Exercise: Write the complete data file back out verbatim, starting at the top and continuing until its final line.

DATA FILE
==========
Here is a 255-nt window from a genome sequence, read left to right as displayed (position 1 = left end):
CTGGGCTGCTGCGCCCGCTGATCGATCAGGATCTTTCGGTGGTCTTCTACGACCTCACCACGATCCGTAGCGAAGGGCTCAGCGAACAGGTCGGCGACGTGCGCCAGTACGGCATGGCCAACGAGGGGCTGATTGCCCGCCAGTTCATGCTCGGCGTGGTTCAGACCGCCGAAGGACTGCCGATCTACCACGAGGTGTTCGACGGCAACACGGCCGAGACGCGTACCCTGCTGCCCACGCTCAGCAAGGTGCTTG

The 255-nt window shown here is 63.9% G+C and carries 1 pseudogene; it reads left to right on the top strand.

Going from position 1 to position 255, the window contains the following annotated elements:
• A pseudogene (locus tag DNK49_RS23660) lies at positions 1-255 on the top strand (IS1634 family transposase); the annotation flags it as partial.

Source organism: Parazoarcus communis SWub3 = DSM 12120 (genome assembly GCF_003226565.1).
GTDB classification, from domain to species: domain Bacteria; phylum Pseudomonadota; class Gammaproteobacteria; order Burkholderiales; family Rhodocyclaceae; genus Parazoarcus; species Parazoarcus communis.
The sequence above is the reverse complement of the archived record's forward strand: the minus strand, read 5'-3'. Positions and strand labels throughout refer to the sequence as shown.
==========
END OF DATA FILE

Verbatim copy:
Here is a 255-nt window from a genome sequence, read left to right as displayed (position 1 = left end):
CTGGGCTGCTGCGCCCGCTGATCGATCAGGATCTTTCGGTGGTCTTCTACGACCTCACCACGATCCGTAGCGAAGGGCTCAGCGAACAGGTCGGCGACGTGCGCCAGTACGGCATGGCCAACGAGGGGCTGATTGCCCGCCAGTTCATGCTCGGCGTGGTTCAGACCGCCGAAGGACTGCCGATCTACCACGAGGTGTTCGACGGCAACACGGCCGAGACGCGTACCCTGCTGCCCACGCTCAGCAAGGTGCTTG

The 255-nt window shown here is 63.9% G+C and carries 1 pseudogene; it reads left to right on the top strand.

Going from position 1 to position 255, the window contains the following annotated elements:
• A pseudogene (locus tag DNK49_RS23660) lies at positions 1-255 on the top strand (IS1634 family transposase); the annotation flags it as partial.

Source organism: Parazoarcus communis SWub3 = DSM 12120 (genome assembly GCF_003226565.1).
GTDB classification, from domain to species: domain Bacteria; phylum Pseudomonadota; class Gammaproteobacteria; order Burkholderiales; family Rhodocyclaceae; genus Parazoarcus; species Parazoarcus communis.
The sequence above is the reverse complement of the archived record's forward strand: the minus strand, read 5'-3'. Positions and strand labels throughout refer to the sequence as shown.